On November 2, 2006, Dow and Izolan, the leading Russian producer of polyurethane systems, formed the joint venture Dow-Izolan iand built a manufacturing facility in the city of Vladimir. Also in 2006, Dow formed the Business Process Service Center (BPSC).
In December 2007, Dow announced a series of moves to revamp the company. A December 4 announcement revealed that Dow planned to exit the automotive sealers business in 2008 or 2009. Within several weeks, Dow also announced the formation of a joint venture, later named K-Dow, with Petrochemical Industries Co. (PIC), a subsidiary of Kuwait Petroleum Corporation. In exchange for $9.5 billion, the agreement included Dow selling 50-percent of its interest in five global businesses: polyethylene, polypropylene and polycarbonate plastics, and ethylenamines and ethanolamines. The agreement was terminated by PIC on December 28, 2008.
On July 10, 2008, Dow agreed to purchase all of the common equity interest of Rohm and Haas Co. for $15.4 billion, which equated to $78 per share. The buyout was to be financed with equity investments of $3 billion by Berkshire Hathaway Inc. and $1 billion by the Kuwait Investment Authority. The purpose of the deal was to move Dow Chemical further into specialty chemicals, which offer higher profit margins than the commodities market and are more difficult to enter for the competition. The purchase has been criticized by many on Wall Street who believe Dow Chemical overpaid (about a 75 percent premium on the previous day's market capital) to acquire the company; however, the high bid was needed to ward off competing bids from BASF. The transaction to purchase the outstanding interest of Rohm and Haas closed on April 1, 2009.
On December 8, 2008, Dow announced that due to the 2008 economic crisis, it would accelerate job cuts resulting from its reorganization. The announced plan included closing 20 facilities, temporarily idling 180 plants, and eliminating 5,000 full-time jobs (about 11 percent of its work-force) and 6,000 contractor positions.
Citing the global recession that began in the latter half of 2008, the Kuwaiti government scuttled the K-Dow partnership on December 28, 2008. The collapse of the deal dealt a blow to Dow CEO Andrew Liveris' vision of restructuring the company to make it less cyclical. However, on January 6, 2009 Dow Chemical announced they were in talks with other parties who could be interested in a major joint venture with the company. Dow also announced they that it would be seeking to recover damages related to the failed joint venture from PIC.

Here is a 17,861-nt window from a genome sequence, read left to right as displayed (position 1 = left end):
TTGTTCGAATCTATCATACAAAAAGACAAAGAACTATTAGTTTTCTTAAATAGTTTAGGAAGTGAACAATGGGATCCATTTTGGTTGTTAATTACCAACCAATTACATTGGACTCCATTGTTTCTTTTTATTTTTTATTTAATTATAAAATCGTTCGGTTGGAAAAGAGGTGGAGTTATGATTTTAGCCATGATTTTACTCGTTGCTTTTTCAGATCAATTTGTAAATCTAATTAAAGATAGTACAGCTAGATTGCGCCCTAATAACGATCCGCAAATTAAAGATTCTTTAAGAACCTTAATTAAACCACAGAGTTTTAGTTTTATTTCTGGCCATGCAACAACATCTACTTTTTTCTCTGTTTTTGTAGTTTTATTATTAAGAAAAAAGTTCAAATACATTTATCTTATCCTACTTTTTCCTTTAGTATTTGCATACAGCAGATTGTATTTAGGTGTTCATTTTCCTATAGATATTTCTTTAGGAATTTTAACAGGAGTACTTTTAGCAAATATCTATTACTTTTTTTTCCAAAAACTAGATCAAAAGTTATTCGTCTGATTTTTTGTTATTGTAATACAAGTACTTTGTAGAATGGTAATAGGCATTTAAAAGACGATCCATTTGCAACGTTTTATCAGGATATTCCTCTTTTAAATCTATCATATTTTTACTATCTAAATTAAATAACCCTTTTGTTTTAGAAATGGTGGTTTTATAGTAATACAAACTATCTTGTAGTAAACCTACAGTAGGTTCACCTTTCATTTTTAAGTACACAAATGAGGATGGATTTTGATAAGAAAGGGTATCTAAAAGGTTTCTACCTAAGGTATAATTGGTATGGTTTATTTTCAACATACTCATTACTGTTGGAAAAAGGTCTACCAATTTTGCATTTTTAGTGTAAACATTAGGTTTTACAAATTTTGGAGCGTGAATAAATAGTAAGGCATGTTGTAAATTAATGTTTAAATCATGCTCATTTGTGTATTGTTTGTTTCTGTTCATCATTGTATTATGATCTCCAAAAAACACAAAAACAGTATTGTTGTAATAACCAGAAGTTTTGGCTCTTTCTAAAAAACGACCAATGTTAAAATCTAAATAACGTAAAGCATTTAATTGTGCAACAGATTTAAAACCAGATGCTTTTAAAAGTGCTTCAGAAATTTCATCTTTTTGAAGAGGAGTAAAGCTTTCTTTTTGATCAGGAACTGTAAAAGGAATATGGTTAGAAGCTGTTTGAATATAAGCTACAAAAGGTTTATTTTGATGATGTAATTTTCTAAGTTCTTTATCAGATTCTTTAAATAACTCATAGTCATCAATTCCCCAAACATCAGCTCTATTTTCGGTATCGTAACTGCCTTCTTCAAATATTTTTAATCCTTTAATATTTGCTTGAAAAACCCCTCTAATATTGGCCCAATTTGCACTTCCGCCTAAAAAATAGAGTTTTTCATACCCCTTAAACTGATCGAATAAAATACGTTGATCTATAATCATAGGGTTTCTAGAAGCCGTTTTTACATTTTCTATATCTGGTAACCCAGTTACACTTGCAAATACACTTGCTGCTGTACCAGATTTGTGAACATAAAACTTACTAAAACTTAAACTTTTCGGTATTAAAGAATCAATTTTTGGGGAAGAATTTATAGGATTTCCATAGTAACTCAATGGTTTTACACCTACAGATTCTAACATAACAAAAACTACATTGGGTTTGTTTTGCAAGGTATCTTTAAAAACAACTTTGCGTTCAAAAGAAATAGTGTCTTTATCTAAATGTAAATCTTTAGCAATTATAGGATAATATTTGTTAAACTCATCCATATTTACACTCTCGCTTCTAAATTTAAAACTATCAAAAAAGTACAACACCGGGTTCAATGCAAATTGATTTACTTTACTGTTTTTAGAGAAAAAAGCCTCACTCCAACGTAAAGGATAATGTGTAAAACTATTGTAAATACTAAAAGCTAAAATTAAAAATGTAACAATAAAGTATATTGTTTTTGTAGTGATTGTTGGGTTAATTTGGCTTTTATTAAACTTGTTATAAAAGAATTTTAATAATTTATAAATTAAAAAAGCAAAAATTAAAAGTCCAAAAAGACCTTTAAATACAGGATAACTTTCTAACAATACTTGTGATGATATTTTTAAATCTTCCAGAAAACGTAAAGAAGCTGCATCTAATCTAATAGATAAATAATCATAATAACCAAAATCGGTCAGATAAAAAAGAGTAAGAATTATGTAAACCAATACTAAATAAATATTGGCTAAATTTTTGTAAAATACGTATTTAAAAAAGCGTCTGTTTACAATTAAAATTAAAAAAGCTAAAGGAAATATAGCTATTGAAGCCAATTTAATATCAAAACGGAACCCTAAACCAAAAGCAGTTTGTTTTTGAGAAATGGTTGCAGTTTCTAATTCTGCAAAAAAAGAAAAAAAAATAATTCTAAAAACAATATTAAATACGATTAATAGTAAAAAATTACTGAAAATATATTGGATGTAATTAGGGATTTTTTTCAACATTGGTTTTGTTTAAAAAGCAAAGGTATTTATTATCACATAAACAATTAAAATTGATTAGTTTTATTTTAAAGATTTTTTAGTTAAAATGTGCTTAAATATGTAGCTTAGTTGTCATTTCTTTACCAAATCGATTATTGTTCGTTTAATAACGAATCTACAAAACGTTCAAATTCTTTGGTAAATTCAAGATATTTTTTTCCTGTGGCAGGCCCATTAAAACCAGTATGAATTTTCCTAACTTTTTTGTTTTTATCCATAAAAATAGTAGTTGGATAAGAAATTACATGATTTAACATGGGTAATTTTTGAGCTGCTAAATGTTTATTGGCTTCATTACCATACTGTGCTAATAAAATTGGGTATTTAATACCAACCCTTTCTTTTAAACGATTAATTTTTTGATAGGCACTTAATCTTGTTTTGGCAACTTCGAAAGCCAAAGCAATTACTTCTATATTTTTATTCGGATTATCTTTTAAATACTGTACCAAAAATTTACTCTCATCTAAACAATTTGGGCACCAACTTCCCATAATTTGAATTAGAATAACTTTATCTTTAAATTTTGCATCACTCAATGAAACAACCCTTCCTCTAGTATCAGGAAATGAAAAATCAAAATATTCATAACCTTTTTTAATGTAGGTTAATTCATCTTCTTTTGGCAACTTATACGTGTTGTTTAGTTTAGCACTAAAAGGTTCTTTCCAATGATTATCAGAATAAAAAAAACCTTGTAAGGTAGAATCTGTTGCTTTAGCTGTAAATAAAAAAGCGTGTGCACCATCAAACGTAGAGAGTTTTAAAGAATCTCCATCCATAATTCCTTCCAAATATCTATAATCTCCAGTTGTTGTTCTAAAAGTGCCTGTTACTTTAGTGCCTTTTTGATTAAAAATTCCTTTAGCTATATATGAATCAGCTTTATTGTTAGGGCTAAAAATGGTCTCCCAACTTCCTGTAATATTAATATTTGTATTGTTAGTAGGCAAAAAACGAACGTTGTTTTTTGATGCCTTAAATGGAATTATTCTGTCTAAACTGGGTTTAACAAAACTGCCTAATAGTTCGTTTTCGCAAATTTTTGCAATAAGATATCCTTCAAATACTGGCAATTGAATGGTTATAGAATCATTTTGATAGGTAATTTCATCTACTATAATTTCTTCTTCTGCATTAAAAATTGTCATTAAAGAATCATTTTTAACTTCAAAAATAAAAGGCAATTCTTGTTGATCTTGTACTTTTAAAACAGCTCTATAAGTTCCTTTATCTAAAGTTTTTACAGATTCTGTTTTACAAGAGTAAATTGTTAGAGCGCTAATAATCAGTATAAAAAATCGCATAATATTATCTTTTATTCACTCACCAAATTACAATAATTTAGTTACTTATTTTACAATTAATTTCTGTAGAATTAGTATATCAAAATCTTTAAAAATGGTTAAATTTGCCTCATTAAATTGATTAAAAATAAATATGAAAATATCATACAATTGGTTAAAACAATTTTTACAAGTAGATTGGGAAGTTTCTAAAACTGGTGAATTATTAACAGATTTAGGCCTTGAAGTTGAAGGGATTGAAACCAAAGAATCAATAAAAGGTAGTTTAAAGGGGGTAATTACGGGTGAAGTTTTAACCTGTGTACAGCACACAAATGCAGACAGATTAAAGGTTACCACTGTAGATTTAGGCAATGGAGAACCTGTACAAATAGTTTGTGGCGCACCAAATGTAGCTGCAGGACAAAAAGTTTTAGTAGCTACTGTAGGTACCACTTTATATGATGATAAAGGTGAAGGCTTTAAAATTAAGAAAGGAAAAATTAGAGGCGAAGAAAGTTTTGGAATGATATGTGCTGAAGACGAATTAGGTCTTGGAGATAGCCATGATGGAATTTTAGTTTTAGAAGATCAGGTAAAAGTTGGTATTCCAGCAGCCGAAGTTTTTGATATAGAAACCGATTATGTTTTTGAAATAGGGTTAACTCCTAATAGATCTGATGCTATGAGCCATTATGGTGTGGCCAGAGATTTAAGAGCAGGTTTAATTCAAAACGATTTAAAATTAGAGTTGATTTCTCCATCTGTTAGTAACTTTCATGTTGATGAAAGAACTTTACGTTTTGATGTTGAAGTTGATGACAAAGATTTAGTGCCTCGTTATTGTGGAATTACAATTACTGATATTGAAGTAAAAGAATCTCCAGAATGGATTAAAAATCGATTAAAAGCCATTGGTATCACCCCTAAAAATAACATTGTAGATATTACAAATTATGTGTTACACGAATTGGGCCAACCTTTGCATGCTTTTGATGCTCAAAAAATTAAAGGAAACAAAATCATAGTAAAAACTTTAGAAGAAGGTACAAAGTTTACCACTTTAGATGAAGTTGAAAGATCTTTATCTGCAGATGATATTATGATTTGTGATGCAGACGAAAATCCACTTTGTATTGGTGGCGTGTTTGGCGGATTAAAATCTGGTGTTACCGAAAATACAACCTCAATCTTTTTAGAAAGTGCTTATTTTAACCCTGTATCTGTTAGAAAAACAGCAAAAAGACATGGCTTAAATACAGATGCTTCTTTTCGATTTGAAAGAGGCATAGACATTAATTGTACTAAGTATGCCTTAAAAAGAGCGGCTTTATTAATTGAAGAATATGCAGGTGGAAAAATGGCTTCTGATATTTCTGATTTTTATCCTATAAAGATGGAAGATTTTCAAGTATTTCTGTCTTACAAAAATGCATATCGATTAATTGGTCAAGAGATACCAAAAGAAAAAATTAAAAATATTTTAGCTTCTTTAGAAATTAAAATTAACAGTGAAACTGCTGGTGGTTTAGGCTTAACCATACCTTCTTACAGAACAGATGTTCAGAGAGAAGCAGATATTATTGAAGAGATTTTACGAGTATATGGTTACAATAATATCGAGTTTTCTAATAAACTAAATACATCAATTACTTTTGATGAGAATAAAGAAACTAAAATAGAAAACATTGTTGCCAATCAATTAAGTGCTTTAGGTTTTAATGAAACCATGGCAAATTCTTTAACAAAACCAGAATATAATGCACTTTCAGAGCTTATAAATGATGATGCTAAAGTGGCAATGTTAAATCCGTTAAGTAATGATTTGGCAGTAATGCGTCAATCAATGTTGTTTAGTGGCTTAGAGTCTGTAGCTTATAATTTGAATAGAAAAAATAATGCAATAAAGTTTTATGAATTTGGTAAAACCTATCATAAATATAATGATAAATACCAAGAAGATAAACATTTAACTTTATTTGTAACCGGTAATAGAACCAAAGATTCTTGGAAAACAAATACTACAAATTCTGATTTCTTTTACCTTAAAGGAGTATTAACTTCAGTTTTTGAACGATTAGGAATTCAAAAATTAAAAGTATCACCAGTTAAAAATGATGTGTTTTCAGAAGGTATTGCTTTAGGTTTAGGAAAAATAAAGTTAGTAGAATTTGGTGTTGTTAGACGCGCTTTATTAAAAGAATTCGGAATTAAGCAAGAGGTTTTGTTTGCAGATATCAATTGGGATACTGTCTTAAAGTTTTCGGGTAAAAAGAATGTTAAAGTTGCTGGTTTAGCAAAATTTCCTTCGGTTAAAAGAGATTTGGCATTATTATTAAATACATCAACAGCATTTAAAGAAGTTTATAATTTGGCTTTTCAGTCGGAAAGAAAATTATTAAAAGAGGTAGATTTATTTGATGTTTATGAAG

After the K-Dow deal collapsed, some speculated that the company would not complete the Rohm & Haas transaction, as the cash from the former transaction was expected to fund the latter. The deal was expected to be finalized in early 2009 and was to form one of the nation's largest specialty chemicals firms in the U.S. However, on January 26, 2009 the company informed Rohm and Haas that it would be unable to complete the transaction by the agreed upon deadline. Dow cited a deteriorated credit market and the collapse of the K-Dow Petrochemical deal as reasons for failing to timely close the merger. Around the same time, CEO Andrew Liveris said a first- time cut to the company's 97- year- old dividend policy was not "off the table." On February 12, 2009, the company declared a quarterly dividend of $0.15/share, down from $0.42 the previous quarter. The cut represented the first time the company had diminished its investor payout in the dividend's 97-year history.
The transaction to purchase the outstanding interest of Rohm and Haas closed on April 1, 2009. After negotiating the sale of preferred stock with Rohm and Hass' two largest stockholders and extending their one-year bridge loan an additional year, the company purchased Rohm and Haas for $15 billion ($78 a share) on March 9, 2009.
In the fourth quarter of 2014, Dow announced new operating segments in response to its previously announced leadership changes. The company stated it would give further support to its end-market orientation and increase its alignment to Dow’s key value chains – ethylene and propylene.
Several plants on the Gulf Coast of the US have been in development since 2013, as part of Dow's transition away from naphtha. Dow estimates the facilities will employ about 3000 people, and 5000 people during construction. The plants will manufacture materials for several of its growing segments, including hygiene and medical, transportation, electrical and telecommunications, packaging, consumer durables and sports and leisure.
Dow’s new propane dehydrogenation (PDH) facility in Freeport, Texas, is expected to come online in 2015, with a first 750000 metric tonne per year unit, while other units could become available in the future. An ethylene production facility is expected to start up in the first half of 2017.
On March 27, 2015, Dow and Olin Corporation announced that the boards of directors of both companies unanimously approved a definitive agreement under which Dow will separate a significant portion of its chlorine business and merge that new entity with Olin in a transaction that will create an industry leader, with revenues approaching $7 billion. Olin, the new partnership, became the largest chlorine producer in the world.